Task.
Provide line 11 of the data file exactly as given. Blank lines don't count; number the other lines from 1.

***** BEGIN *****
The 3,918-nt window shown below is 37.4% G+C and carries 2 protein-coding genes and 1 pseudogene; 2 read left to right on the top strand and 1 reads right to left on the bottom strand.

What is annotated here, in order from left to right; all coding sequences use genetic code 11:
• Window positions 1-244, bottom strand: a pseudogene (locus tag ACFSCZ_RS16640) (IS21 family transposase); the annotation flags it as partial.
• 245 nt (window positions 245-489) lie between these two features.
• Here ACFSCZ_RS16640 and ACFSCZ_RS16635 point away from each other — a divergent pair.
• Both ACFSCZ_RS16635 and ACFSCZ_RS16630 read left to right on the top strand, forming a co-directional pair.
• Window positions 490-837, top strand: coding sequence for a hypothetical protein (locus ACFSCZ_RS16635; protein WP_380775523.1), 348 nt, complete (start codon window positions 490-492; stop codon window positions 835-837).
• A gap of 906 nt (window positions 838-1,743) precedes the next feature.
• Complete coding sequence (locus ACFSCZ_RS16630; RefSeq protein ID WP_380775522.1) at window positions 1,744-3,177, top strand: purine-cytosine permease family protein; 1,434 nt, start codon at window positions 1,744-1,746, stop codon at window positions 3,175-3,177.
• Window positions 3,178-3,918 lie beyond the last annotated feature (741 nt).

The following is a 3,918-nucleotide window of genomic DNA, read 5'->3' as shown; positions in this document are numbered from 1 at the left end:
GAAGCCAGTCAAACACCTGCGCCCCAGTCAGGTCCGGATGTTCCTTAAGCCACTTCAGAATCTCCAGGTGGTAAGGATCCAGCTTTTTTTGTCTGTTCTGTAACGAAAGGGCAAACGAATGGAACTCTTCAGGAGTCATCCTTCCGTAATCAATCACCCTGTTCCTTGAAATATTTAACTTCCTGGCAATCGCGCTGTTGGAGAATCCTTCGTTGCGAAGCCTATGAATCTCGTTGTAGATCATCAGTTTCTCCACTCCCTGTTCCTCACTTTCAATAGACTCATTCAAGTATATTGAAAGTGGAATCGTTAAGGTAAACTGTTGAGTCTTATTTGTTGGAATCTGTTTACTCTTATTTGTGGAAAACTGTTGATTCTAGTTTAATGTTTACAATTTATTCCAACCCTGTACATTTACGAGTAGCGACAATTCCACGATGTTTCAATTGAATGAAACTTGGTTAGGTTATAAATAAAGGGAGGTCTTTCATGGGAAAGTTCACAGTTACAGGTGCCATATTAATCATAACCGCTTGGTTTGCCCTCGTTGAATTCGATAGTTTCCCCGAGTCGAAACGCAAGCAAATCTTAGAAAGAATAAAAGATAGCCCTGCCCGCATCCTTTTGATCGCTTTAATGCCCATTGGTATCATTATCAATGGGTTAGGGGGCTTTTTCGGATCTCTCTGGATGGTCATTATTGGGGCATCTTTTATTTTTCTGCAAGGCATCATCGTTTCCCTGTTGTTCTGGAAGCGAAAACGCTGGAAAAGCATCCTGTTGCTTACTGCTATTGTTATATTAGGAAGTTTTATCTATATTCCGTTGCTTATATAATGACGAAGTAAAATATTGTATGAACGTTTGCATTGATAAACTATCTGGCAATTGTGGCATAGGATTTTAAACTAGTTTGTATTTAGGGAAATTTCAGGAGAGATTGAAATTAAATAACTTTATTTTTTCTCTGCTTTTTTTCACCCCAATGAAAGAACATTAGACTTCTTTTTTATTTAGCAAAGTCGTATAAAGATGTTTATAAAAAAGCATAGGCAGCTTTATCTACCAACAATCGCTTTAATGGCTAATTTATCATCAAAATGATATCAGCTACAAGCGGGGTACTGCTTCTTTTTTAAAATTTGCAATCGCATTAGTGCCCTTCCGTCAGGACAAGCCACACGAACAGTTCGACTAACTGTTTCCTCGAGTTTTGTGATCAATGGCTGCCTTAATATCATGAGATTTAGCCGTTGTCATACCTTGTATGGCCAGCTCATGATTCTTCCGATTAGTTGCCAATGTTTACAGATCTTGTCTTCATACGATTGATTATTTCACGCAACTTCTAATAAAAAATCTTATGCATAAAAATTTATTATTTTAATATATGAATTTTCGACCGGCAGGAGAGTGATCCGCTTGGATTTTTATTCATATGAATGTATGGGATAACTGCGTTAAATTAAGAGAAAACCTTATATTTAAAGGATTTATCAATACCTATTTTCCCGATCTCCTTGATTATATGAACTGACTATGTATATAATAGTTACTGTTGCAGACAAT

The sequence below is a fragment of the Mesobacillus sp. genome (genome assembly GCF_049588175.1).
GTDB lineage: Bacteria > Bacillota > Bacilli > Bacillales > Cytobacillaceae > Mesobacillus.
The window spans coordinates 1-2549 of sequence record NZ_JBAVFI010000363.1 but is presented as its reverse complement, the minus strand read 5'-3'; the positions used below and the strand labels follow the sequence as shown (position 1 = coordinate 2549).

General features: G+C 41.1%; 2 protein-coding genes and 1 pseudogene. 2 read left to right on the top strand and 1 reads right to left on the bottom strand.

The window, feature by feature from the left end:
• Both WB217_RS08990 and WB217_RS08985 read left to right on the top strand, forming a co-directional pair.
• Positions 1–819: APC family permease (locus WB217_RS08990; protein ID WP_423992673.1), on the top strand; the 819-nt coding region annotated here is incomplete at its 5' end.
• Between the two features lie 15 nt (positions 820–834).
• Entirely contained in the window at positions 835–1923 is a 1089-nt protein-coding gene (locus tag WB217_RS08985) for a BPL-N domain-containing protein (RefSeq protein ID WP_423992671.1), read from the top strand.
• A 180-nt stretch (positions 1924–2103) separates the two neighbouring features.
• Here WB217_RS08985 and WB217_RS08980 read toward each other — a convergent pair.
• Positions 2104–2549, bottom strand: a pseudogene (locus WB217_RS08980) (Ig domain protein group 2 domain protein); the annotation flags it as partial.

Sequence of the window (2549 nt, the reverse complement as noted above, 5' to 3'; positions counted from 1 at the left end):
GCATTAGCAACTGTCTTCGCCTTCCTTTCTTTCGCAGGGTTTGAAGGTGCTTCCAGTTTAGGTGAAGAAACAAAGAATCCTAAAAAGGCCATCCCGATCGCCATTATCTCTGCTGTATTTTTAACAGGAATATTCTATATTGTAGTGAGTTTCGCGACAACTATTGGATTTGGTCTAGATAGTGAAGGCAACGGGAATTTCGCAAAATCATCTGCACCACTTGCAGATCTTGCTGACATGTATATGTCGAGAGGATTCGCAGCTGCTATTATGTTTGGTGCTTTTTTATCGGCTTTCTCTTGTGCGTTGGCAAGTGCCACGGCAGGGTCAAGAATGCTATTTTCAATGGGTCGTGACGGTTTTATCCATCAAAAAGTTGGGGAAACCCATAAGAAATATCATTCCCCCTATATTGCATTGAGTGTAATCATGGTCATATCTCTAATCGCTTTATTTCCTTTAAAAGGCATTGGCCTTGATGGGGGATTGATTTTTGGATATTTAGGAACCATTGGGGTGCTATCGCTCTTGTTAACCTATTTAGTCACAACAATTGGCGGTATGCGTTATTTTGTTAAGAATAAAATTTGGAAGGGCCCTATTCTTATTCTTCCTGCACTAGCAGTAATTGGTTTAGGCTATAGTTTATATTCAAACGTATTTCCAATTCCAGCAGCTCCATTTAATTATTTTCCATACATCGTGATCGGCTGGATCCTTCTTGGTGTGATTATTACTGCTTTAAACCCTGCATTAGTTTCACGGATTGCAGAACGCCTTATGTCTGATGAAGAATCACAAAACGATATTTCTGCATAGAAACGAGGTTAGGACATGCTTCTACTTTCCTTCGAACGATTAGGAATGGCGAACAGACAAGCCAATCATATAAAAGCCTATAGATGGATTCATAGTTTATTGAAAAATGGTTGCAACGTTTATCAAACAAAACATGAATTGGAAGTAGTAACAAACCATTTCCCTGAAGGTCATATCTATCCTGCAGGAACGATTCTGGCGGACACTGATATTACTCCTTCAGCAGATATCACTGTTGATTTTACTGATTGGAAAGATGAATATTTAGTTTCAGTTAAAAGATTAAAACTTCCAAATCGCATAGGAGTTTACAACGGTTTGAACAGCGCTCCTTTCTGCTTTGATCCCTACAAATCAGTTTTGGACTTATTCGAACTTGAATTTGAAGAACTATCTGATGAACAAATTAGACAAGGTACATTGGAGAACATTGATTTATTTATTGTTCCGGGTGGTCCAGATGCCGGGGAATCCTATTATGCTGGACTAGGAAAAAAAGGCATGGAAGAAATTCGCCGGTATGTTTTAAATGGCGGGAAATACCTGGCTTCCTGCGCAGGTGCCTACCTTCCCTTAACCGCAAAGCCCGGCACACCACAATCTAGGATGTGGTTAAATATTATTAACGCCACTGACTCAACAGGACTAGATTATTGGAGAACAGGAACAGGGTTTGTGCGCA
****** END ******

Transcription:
The following is a 3,918-nucleotide window of genomic DNA, read 5'->3' as shown; positions in this document are numbered from 1 at the left end: